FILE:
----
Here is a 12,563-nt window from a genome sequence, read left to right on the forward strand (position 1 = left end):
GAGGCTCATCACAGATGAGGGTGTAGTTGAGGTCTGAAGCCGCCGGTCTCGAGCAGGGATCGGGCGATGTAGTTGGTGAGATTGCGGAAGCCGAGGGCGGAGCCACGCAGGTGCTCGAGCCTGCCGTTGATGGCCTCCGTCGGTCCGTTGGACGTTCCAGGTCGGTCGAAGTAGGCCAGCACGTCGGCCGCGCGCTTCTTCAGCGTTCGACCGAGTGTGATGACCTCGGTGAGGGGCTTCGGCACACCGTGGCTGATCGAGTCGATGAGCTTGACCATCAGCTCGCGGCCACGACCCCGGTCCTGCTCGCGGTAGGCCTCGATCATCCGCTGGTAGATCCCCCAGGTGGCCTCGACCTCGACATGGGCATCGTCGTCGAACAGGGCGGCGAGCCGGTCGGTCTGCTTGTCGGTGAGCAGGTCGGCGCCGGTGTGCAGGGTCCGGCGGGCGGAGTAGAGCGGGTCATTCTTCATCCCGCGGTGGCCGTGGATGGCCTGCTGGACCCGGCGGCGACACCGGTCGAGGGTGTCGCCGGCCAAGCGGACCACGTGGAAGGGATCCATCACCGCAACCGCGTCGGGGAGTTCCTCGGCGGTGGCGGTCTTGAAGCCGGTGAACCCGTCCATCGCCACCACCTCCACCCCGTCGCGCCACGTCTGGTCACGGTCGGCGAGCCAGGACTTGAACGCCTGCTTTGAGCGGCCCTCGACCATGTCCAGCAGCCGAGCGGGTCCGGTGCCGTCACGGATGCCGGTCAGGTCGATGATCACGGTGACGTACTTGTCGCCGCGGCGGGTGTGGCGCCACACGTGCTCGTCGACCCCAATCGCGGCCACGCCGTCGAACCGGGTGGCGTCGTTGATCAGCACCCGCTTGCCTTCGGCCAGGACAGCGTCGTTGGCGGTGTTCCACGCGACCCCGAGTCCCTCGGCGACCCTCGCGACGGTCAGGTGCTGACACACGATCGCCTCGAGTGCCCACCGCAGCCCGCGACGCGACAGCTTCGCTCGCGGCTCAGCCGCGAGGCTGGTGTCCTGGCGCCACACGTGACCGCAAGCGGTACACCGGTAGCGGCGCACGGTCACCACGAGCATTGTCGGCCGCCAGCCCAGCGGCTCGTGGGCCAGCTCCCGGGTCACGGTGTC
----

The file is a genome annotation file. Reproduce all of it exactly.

Here is a 12,563-nt window from a genome sequence, read left to right on the forward strand (position 1 = left end):
GAGGCTCATCACAGATGAGGGTGTAGTTGAGGTCTGAAGCCGCCGGTCTCGAGCAGGGATCGGGCGATGTAGTTGGTGAGATTGCGGAAGCCGAGGGCGGAGCCACGCAGGTGCTCGAGCCTGCCGTTGATGGCCTCCGTCGGTCCGTTGGACGTTCCAGGTCGGTCGAAGTAGGCCAGCACGTCGGCCGCGCGCTTCTTCAGCGTTCGACCGAGTGTGATGACCTCGGTGAGGGGCTTCGGCACACCGTGGCTGATCGAGTCGATGAGCTTGACCATCAGCTCGCGGCCACGACCCCGGTCCTGCTCGCGGTAGGCCTCGATCATCCGCTGGTAGATCCCCCAGGTGGCCTCGACCTCGACATGGGCATCGTCGTCGAACAGGGCGGCGAGCCGGTCGGTCTGCTTGTCGGTGAGCAGGTCGGCGCCGGTGTGCAGGGTCCGGCGGGCGGAGTAGAGCGGGTCATTCTTCATCCCGCGGTGGCCGTGGATGGCCTGCTGGACCCGGCGGCGACACCGGTCGAGGGTGTCGCCGGCCAAGCGGACCACGTGGAAGGGATCCATCACCGCAACCGCGTCGGGGAGTTCCTCGGCGGTGGCGGTCTTGAAGCCGGTGAACCCGTCCATCGCCACCACCTCCACCCCGTCGCGCCACGTCTGGTCACGGTCGGCGAGCCAGGACTTGAACGCCTGCTTTGAGCGGCCCTCGACCATGTCCAGCAGCCGAGCGGGTCCGGTGCCGTCACGGATGCCGGTCAGGTCGATGATCACGGTGACGTACTTGTCGCCGCGGCGGGTGTGGCGCCACACGTGCTCGTCGACCCCAATCGCGGCCACGCCGTCGAACCGGGTGGCGTCGTTGATCAGCACCCGCTTGCCTTCGGCCAGGACAGCGTCGTTGGCGGTGTTCCACGCGACCCCGAGTCCCTCGGCGACCCTCGCGACGGTCAGGTGCTGACACACGATCGCCTCGAGTGCCCACCGCAGCCCGCGACGCGACAGCTTCGCTCGCGGCTCAGCCGCGAGGCTGGTGTCCTGGCGCCACACGTGACCGCAAGCGGTACACCGGTAGCGGCGCACGGTCACCACGAGCATTGTCGGCCGCCAGCCCAGCGGCTCGTGGGCCAGCTCCCGGGTCACGGTGTC